Singapore, home to some five million people of largely diverse backgrounds, is reckoned by many as a financial hub, major Asian Internet node and safe environment to be. But with the Media Development Authority (MDA)’s new gazetted rule of licensing the triple Ws made us wonder if using the word “stifled” would be more accurate.
The rule detailed in this press release published in late May specified that “online news sites that report regularly on issues relating to Singapore and have significant reach among readers here will require an individual licence from the MDA.”
The media regulatory arm of the government will determine these sites by the number of Singapore news and current affairs-related articles these content creators publish per week over a period of two months, and their traffic which should go up to a minimum of 50,000 unique IP addresses from the city-state every month. Their purpose in doing this is to “place [the news sites] on a more consistent regulatory framework with traditional news platforms which are already individually licensed.”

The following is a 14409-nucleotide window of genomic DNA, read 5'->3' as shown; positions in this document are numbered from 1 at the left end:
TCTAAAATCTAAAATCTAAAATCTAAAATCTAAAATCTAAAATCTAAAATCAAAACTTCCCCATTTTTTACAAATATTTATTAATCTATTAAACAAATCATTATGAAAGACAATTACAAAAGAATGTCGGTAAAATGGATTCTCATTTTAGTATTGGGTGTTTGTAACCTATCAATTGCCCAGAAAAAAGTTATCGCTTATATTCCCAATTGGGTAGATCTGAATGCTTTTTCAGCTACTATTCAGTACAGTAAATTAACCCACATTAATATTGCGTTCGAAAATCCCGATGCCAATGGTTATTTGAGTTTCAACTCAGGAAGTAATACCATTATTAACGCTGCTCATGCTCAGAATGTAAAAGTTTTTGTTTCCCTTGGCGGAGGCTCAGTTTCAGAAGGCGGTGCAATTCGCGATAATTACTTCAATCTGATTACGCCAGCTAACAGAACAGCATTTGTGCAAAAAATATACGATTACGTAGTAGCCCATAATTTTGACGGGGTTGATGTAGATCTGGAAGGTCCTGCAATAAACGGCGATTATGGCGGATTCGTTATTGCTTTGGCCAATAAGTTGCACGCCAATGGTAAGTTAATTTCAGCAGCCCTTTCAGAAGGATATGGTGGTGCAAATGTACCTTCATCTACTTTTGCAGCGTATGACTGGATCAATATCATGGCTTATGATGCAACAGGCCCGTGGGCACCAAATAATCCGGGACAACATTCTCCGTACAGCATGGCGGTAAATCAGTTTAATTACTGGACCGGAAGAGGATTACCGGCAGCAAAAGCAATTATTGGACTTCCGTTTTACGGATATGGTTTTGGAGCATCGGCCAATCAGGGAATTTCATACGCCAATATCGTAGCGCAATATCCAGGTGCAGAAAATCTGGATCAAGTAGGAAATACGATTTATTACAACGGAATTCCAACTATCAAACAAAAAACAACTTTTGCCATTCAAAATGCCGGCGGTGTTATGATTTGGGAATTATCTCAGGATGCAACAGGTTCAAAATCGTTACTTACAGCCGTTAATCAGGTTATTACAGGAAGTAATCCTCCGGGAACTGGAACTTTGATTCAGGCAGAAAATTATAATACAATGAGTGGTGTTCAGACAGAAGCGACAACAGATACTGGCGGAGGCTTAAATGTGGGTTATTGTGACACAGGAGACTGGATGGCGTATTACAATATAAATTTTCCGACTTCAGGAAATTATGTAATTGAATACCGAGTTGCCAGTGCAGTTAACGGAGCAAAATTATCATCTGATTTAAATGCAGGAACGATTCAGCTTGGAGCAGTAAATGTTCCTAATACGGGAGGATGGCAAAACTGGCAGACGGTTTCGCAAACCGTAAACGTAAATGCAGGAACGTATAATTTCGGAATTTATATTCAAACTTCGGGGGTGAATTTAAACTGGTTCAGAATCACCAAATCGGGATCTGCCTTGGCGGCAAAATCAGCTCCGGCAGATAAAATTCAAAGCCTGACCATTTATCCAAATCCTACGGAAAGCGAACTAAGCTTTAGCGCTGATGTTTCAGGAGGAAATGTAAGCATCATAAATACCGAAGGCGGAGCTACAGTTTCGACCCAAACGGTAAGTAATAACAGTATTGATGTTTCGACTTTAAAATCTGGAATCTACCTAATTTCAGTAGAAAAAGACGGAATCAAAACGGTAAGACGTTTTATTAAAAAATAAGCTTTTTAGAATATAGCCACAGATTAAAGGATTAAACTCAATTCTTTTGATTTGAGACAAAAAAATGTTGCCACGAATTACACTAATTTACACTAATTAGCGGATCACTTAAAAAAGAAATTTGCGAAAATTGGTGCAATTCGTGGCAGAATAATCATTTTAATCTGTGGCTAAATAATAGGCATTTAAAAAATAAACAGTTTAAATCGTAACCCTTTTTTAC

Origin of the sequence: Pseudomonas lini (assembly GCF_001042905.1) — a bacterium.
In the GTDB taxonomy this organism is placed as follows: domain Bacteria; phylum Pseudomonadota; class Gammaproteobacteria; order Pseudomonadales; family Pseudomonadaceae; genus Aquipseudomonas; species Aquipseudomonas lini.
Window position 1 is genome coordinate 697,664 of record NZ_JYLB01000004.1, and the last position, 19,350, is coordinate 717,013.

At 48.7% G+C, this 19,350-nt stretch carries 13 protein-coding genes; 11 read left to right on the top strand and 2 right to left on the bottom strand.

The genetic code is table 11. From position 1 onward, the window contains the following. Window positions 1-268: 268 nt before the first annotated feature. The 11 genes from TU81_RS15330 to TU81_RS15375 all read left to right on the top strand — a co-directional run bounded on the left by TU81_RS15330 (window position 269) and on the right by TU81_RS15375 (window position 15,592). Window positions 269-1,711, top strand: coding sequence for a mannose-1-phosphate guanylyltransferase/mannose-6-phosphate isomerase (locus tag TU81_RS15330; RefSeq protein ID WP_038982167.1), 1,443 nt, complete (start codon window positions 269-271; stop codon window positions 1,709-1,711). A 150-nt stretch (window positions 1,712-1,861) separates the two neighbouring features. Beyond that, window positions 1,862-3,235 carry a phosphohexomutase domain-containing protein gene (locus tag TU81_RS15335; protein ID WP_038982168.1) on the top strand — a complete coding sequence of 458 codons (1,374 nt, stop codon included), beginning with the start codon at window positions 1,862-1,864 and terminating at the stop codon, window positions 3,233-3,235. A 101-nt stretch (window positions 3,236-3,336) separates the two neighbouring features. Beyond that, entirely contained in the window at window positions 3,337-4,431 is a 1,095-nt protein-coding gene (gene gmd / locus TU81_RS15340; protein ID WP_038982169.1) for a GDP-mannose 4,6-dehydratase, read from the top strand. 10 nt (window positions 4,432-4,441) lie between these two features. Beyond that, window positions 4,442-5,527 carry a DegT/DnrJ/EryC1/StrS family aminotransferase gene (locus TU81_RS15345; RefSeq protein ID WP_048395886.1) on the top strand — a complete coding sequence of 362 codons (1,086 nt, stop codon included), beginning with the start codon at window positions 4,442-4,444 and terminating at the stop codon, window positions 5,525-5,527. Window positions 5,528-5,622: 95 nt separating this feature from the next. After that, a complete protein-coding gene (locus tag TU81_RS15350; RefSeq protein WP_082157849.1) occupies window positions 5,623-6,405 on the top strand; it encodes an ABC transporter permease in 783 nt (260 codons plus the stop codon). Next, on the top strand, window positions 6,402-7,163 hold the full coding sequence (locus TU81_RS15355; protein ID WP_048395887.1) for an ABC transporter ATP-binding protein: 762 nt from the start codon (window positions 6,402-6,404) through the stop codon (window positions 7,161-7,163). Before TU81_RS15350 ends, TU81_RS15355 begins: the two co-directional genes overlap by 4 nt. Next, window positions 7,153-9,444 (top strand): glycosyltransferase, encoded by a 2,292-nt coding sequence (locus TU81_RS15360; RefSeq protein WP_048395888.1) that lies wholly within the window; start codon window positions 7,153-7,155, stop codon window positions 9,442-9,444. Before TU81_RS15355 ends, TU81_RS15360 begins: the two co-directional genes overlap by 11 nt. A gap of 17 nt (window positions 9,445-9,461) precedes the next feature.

This new licensing scheme will allow MDA to clamp down on what is “prohibited content” in the existing Internet Code of Practice. But what exactly is prohibited content? Since the sales of chewing gum is not allowed here in Singapore, is reportage about it then prohibited as well? Pardon the jest, but here’s the real joke in clause 4: (1) Prohibited material is material that is objectionable on the grounds of public interest, public morality, public order, public security, national harmony, or is otherwise prohibited by applicable Singapore laws.